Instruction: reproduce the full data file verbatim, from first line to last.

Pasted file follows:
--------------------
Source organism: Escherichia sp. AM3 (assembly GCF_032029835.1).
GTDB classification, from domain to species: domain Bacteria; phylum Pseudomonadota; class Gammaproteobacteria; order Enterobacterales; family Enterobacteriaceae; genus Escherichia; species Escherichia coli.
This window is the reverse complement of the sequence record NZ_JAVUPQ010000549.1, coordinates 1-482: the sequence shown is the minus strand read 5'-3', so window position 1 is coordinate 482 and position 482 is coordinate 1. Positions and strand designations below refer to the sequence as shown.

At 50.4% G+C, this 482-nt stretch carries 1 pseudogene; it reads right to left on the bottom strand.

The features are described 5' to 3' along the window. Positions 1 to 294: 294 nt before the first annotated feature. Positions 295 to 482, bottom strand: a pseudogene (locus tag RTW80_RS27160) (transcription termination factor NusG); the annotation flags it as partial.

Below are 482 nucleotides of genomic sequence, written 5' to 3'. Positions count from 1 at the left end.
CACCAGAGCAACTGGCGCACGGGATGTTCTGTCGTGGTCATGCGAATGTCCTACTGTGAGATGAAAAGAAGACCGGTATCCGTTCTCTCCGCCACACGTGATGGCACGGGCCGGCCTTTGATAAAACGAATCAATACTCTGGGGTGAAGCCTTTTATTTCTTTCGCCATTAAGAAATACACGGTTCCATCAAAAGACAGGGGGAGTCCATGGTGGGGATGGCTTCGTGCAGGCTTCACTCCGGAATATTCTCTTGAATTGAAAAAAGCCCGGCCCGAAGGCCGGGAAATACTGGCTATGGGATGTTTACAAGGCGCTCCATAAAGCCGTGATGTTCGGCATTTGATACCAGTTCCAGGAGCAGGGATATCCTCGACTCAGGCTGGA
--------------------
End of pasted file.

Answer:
Source organism: Escherichia sp. AM3 (assembly GCF_032029835.1).
GTDB classification, from domain to species: domain Bacteria; phylum Pseudomonadota; class Gammaproteobacteria; order Enterobacterales; family Enterobacteriaceae; genus Escherichia; species Escherichia coli.
This window is the reverse complement of the sequence record NZ_JAVUPQ010000549.1, coordinates 1-482: the sequence shown is the minus strand read 5'-3', so window position 1 is coordinate 482 and position 482 is coordinate 1. Positions and strand designations below refer to the sequence as shown.

At 50.4% G+C, this 482-nt stretch carries 1 pseudogene; it reads right to left on the bottom strand.

The features are described 5' to 3' along the window. Positions 1 to 294: 294 nt before the first annotated feature. Positions 295 to 482, bottom strand: a pseudogene (locus tag RTW80_RS27160) (transcription termination factor NusG); the annotation flags it as partial.

Below are 482 nucleotides of genomic sequence, written 5' to 3'. Positions count from 1 at the left end.
CACCAGAGCAACTGGCGCACGGGATGTTCTGTCGTGGTCATGCGAATGTCCTACTGTGAGATGAAAAGAAGACCGGTATCCGTTCTCTCCGCCACACGTGATGGCACGGGCCGGCCTTTGATAAAACGAATCAATACTCTGGGGTGAAGCCTTTTATTTCTTTCGCCATTAAGAAATACACGGTTCCATCAAAAGACAGGGGGAGTCCATGGTGGGGATGGCTTCGTGCAGGCTTCACTCCGGAATATTCTCTTGAATTGAAAAAAGCCCGGCCCGAAGGCCGGGAAATACTGGCTATGGGATGTTTACAAGGCGCTCCATAAAGCCGTGATGTTCGGCATTTGATACCAGTTCCAGGAGCAGGGATATCCTCGACTCAGGCTGGA